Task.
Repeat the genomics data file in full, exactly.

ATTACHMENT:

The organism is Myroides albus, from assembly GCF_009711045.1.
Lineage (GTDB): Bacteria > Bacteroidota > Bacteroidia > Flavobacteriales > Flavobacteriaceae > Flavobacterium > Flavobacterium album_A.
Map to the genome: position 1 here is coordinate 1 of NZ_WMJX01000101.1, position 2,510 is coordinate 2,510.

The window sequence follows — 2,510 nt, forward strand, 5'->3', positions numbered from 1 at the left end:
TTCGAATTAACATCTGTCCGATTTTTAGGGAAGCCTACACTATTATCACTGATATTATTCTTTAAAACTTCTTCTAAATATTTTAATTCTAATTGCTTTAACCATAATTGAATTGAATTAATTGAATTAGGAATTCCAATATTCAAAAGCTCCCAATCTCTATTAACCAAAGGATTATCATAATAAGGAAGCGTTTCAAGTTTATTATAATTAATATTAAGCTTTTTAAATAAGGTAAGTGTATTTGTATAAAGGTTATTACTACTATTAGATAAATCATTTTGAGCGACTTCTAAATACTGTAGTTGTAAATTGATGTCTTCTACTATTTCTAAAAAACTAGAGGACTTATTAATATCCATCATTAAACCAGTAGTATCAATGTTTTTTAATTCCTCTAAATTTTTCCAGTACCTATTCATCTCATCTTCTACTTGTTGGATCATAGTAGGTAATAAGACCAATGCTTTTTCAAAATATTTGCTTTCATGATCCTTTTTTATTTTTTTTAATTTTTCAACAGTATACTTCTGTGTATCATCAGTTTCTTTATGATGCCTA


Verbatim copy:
The organism is Myroides albus, from assembly GCF_009711045.1.
Lineage (GTDB): Bacteria > Bacteroidota > Bacteroidia > Flavobacteriales > Flavobacteriaceae > Flavobacterium > Flavobacterium album_A.
Map to the genome: position 1 here is coordinate 1 of NZ_WMJX01000101.1, position 2,510 is coordinate 2,510.

The window sequence follows — 2,510 nt, forward strand, 5'->3', positions numbered from 1 at the left end:
TTCGAATTAACATCTGTCCGATTTTTAGGGAAGCCTACACTATTATCACTGATATTATTCTTTAAAACTTCTTCTAAATATTTTAATTCTAATTGCTTTAACCATAATTGAATTGAATTAATTGAATTAGGAATTCCAATATTCAAAAGCTCCCAATCTCTATTAACCAAAGGATTATCATAATAAGGAAGCGTTTCAAGTTTATTATAATTAATATTAAGCTTTTTAAATAAGGTAAGTGTATTTGTATAAAGGTTATTACTACTATTAGATAAATCATTTTGAGCGACTTCTAAATACTGTAGTTGTAAATTGATGTCTTCTACTATTTCTAAAAAACTAGAGGACTTATTAATATCCATCATTAAACCAGTAGTATCAATGTTTTTTAATTCCTCTAAATTTTTCCAGTACCTATTCATCTCATCTTCTACTTGTTGGATCATAGTAGGTAATAAGACCAATGCTTTTTCAAAATATTTGCTTTCATGATCCTTTTTTATTTTTTTTAATTTTTCAACAGTATACTTCTGTGTATCATCAGTTTCTTTATGATGCCTA